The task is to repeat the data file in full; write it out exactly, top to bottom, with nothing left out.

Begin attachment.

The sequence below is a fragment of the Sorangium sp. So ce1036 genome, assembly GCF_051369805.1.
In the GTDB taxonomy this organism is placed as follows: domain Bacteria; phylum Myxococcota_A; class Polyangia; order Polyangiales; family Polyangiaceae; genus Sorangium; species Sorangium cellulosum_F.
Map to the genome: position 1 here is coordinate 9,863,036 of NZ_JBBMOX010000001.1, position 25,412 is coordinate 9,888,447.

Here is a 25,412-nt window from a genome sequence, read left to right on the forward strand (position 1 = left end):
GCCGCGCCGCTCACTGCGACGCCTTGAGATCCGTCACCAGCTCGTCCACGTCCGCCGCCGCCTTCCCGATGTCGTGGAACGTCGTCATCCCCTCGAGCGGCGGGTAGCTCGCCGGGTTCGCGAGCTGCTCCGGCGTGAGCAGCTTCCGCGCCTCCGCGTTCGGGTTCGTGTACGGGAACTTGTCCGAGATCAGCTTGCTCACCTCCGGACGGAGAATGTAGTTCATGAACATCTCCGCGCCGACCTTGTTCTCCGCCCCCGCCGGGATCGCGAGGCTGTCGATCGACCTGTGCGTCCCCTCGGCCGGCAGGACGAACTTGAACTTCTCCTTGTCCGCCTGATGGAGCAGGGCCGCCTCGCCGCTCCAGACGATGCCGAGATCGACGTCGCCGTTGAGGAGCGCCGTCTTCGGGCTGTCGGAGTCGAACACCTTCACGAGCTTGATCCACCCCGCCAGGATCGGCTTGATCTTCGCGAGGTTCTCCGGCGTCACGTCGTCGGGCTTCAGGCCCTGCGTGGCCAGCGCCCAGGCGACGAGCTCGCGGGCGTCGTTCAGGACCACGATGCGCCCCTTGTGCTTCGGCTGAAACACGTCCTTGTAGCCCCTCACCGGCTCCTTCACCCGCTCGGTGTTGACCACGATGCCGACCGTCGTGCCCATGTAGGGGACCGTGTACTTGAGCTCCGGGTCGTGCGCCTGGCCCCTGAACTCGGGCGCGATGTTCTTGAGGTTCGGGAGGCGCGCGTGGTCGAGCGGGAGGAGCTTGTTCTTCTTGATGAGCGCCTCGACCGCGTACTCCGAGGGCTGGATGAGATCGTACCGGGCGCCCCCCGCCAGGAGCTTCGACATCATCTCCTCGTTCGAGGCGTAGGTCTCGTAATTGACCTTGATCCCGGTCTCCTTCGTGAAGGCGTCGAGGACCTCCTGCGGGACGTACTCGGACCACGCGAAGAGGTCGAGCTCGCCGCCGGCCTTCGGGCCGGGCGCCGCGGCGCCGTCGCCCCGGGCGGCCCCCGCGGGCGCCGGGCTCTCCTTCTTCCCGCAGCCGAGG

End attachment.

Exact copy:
The sequence below is a fragment of the Sorangium sp. So ce1036 genome, assembly GCF_051369805.1.
In the GTDB taxonomy this organism is placed as follows: domain Bacteria; phylum Myxococcota_A; class Polyangia; order Polyangiales; family Polyangiaceae; genus Sorangium; species Sorangium cellulosum_F.
Map to the genome: position 1 here is coordinate 9,863,036 of NZ_JBBMOX010000001.1, position 25,412 is coordinate 9,888,447.

Here is a 25,412-nt window from a genome sequence, read left to right on the forward strand (position 1 = left end):
GCCGCGCCGCTCACTGCGACGCCTTGAGATCCGTCACCAGCTCGTCCACGTCCGCCGCCGCCTTCCCGATGTCGTGGAACGTCGTCATCCCCTCGAGCGGCGGGTAGCTCGCCGGGTTCGCGAGCTGCTCCGGCGTGAGCAGCTTCCGCGCCTCCGCGTTCGGGTTCGTGTACGGGAACTTGTCCGAGATCAGCTTGCTCACCTCCGGACGGAGAATGTAGTTCATGAACATCTCCGCGCCGACCTTGTTCTCCGCCCCCGCCGGGATCGCGAGGCTGTCGATCGACCTGTGCGTCCCCTCGGCCGGCAGGACGAACTTGAACTTCTCCTTGTCCGCCTGATGGAGCAGGGCCGCCTCGCCGCTCCAGACGATGCCGAGATCGACGTCGCCGTTGAGGAGCGCCGTCTTCGGGCTGTCGGAGTCGAACACCTTCACGAGCTTGATCCACCCCGCCAGGATCGGCTTGATCTTCGCGAGGTTCTCCGGCGTCACGTCGTCGGGCTTCAGGCCCTGCGTGGCCAGCGCCCAGGCGACGAGCTCGCGGGCGTCGTTCAGGACCACGATGCGCCCCTTGTGCTTCGGCTGAAACACGTCCTTGTAGCCCCTCACCGGCTCCTTCACCCGCTCGGTGTTGACCACGATGCCGACCGTCGTGCCCATGTAGGGGACCGTGTACTTGAGCTCCGGGTCGTGCGCCTGGCCCCTGAACTCGGGCGCGATGTTCTTGAGGTTCGGGAGGCGCGCGTGGTCGAGCGGGAGGAGCTTGTTCTTCTTGATGAGCGCCTCGACCGCGTACTCCGAGGGCTGGATGAGATCGTACCGGGCGCCCCCCGCCAGGAGCTTCGACATCATCTCCTCGTTCGAGGCGTAGGTCTCGTAATTGACCTTGATCCCGGTCTCCTTCGTGAAGGCGTCGAGGACCTCCTGCGGGACGTACTCGGACCACGCGAAGAGGTCGAGCTCGCCGCCGGCCTTCGGGCCGGGCGCCGCGGCGCCGTCGCCCCGGGCGGCCCCCGCGGGCGCCGGGCTCTCCTTCTTCCCGCAGCCGAGG